I struggle to reconcile the double vision I have of Israel. One of my mind’s eyes sees the struggle of the Jewish diaspora under the mallet of Nazi Germany. I see the red dress in Schindler’s List and Anne Frank’s old dark eyes. With the other, I see the conflict of Palestine: children being forced into military jeeps, Palestinian homes being bulldozed, people living as caged birds, and a long snaking wall that divides more than land.
To be in Palestine is to walk inside two visions: that of Zionists seeking a place to come home to, the other of Palestinians seeking to keep olive trees and stones they can call their own, their pasts, presents, and futures seeming to run along parallel tracks. As I compile this exhibition, I draw together two other visions; my own perspective as a son of the American South, where a well-known Black and white double vision still exists. And the other the vision of young Palestinians who have grown up with a narrative I can never fully know. In 2013, I spent three weeks holding photography workshops within this community. I taught and photographed across the West Bank and within East Jerusalem. Some of these students’ best images, videos, and stories are shared here. The Looking In section is my work; the Looking Out section is their work.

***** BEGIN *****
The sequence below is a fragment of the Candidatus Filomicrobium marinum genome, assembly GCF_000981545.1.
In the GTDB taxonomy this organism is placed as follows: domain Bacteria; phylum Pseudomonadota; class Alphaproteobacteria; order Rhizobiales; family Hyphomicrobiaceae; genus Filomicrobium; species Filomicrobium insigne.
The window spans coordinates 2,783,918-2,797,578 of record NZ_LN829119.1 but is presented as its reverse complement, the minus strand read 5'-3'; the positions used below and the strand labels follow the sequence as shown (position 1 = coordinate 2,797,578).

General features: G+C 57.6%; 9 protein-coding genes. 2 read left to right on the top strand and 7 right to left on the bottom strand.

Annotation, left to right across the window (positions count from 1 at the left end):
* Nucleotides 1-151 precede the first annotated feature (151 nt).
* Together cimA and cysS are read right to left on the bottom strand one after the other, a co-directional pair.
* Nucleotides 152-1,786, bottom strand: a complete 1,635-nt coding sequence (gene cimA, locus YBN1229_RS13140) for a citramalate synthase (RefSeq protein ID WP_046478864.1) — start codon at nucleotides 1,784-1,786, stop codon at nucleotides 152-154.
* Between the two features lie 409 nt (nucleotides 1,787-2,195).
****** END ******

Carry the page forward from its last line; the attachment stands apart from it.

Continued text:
Double vision is also a malady. To suffer from it means to be off kilter, very uncomfortable, not right. This region of the world is out of kilter, and the world knows it. How to reconcile all these double visions? The answer must be found in the stories. (Stories in this part of the world are as numerous as the rocks found there. You will see visual reference to them in many of these images.) Research shows that the narratives we are told shape our actions. Artist cannot stop bullets or tear down walls, but they can change history by being pre-actionary, creating new narratives that in time shape new actions. Art is one of the few venues that can also recognize and present the conflicting narratives and wrestle with all the truths, not hiding from one half or the other, living fully in the paradox. In the end, art gives us a new world, and the tools by which to see it clearly.
-- Todd Drake